Some of the same reasons we have auction drafts apply to auction waivers. It allows all teams the ability to bid on the services of a player, not just the team who is in last place. We don’t want to reward managers who do not pay attention enough to field a decent team or forget to change their lineup with first waiver wire choice. If you draft and lose a stud Running Back and that player’s backup is on the waiver wire, why should the last place team have an advantage in picking that player up? I think most managers who use auction drafts agree you should use auction waivers; it just makes sense to at least allow everyone an opportunity to bid on the services of free agent players. Now that I hope we all agree that auction waivers are the right way to go, we need to discuss the strategy of how to pick up these players, and how much to spend on them.
Second, is where your personality and strategy come into
play; whether you want to be an aggressive manager, or if you prefer to be more
conservative and not miss players later in the year. Often times, there are some popular names on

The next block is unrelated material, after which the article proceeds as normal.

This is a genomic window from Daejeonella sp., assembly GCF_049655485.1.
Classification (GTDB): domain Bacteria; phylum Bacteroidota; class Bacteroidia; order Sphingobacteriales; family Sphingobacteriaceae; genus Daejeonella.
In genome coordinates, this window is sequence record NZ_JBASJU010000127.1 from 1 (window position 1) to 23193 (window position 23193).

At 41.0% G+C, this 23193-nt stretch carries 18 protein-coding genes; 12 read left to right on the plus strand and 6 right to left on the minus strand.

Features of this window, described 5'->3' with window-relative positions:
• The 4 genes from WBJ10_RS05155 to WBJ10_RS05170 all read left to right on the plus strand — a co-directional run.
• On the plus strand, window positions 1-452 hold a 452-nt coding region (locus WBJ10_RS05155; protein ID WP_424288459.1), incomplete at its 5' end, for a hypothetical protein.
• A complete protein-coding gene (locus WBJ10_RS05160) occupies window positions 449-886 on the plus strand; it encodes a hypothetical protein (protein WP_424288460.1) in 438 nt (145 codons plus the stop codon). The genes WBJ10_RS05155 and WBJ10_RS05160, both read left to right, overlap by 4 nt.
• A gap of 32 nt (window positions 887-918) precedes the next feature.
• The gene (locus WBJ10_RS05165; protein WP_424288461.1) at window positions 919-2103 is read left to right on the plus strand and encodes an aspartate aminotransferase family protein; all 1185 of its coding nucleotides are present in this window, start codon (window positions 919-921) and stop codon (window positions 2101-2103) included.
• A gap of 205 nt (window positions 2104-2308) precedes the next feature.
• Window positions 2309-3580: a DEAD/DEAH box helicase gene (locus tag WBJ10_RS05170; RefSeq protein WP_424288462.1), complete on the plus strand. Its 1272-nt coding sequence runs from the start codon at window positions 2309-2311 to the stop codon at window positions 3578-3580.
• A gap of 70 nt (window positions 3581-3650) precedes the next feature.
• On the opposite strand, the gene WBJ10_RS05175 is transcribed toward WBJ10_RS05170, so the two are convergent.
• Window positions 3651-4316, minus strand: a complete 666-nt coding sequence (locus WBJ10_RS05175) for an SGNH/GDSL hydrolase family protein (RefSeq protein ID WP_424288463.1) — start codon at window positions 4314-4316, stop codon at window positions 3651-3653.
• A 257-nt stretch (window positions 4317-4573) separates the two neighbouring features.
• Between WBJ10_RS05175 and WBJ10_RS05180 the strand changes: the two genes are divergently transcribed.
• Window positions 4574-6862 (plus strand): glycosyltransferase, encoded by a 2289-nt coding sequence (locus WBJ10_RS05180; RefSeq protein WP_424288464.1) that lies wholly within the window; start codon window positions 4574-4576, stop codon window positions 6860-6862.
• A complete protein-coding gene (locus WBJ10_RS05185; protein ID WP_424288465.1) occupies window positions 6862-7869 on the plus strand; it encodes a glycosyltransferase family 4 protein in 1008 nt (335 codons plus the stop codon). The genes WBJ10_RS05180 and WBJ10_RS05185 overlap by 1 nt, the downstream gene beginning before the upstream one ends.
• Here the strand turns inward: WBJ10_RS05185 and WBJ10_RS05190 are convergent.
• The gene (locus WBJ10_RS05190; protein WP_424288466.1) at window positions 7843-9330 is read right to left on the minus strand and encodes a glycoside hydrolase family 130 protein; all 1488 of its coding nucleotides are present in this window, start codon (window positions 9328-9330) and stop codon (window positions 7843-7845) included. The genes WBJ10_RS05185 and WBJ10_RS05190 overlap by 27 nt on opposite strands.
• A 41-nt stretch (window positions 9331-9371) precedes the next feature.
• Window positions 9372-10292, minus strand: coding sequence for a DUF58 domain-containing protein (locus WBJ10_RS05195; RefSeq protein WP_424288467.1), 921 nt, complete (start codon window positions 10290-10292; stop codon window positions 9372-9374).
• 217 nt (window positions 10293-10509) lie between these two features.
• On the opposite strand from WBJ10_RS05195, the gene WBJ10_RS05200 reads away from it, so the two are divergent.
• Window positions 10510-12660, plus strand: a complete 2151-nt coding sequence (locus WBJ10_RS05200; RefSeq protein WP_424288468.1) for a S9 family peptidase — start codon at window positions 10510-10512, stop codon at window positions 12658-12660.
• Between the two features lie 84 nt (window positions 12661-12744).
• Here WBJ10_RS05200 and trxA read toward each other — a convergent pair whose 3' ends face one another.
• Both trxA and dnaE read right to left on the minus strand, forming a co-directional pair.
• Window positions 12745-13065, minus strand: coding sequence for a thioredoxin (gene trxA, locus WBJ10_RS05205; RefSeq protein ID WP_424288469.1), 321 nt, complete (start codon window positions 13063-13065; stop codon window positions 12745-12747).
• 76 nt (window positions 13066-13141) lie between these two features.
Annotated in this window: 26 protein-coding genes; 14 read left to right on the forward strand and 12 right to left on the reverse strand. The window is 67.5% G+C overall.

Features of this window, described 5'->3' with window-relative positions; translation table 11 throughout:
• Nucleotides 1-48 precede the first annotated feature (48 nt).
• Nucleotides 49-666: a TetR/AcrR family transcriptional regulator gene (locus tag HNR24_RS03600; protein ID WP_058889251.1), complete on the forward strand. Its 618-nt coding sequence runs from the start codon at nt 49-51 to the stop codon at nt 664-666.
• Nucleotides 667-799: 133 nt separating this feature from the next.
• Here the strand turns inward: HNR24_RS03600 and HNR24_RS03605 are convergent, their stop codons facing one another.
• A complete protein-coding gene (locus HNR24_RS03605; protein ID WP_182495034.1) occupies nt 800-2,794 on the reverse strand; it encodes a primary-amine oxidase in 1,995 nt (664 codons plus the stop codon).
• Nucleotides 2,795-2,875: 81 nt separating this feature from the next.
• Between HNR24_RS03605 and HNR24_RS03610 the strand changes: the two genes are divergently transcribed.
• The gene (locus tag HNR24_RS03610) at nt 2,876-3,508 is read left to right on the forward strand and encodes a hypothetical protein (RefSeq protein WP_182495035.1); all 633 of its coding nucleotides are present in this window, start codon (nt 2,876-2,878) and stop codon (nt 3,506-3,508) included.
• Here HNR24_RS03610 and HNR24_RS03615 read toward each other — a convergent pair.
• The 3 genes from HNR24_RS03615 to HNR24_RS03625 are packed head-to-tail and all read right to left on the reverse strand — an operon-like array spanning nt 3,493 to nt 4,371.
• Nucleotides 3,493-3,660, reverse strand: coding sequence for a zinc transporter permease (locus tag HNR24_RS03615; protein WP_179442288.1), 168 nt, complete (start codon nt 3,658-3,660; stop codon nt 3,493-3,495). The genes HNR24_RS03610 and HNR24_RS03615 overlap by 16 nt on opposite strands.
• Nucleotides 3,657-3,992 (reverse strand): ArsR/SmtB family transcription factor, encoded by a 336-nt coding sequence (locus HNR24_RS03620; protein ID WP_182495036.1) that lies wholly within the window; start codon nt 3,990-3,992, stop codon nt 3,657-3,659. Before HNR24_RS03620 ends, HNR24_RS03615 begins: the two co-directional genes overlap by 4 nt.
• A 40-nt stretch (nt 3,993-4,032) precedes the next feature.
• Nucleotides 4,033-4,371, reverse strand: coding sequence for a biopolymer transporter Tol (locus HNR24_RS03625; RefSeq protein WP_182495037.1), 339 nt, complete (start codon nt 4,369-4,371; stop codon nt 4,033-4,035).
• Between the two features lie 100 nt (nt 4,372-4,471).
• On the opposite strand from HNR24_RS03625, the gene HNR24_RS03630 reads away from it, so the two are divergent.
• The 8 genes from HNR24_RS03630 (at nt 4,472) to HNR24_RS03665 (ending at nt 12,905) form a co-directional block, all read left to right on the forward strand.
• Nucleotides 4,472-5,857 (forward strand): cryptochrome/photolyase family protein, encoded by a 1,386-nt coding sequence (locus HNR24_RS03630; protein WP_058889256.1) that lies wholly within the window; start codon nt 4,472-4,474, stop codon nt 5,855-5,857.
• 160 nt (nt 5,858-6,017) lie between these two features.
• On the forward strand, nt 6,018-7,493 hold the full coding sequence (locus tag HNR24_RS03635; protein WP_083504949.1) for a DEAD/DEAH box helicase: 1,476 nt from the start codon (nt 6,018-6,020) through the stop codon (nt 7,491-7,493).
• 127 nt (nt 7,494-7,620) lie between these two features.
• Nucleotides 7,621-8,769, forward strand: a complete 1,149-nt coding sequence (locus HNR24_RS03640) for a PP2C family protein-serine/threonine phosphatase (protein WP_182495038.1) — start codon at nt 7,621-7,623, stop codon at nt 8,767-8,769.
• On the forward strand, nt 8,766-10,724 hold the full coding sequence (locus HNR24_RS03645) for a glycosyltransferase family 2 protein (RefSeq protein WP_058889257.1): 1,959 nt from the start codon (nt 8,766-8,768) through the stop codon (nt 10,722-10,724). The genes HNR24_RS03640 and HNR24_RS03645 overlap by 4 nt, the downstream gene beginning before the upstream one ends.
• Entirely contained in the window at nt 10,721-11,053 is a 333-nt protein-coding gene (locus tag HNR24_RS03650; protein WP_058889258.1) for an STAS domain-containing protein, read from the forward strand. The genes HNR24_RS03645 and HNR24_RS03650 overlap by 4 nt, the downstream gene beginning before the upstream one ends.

the waiver wire at the beginning of the season, and some fantasy competitors jump on these
players and spend all of their free agent dollars early. Or a top player goes down, but is only going
to be out a week or two, but an manager puts in a large bid for their backup who
is only going to start a week or two. Other managers prefer to sit back and wait for injuries to occur and for
opportunities to happen later in the year that they can take advantage of. There is not necessarily a right or wrong way
to do this, but the key is to handling this correctly is to...
6. Understand Value. All Players Value are
Not Equal to All Managers at the Same Time.
In addition to being an auctioneer, I am a certified real estate
appraiser. There was a mini-crisis in
the real estate market in the 2000’s in regards to Manufactured Homes. The foreclosure rate on these homes was much
higher than any other type of housing and so the government needed to figure
out why. It turned out, when buyers went
to a manufactured home dealer, before they would tell them the price of the
home, they asked if they had any auto loans, credit card debt or other
obligations they wanted to roll into the price of the home. Based on what they buyers said, the price of
the home fluctuated. If you were a cash
buyer, the home might sell for $50,000.
If you had $20,000 in debt you wanted rolled into the purchase, the
price magically went up to $70,000 or $75,000.
(In case you were wondering, appraisers now have to see the full invoice
for the cost of a manufactured home to make sure other debt is not included in
the purchase price of the home).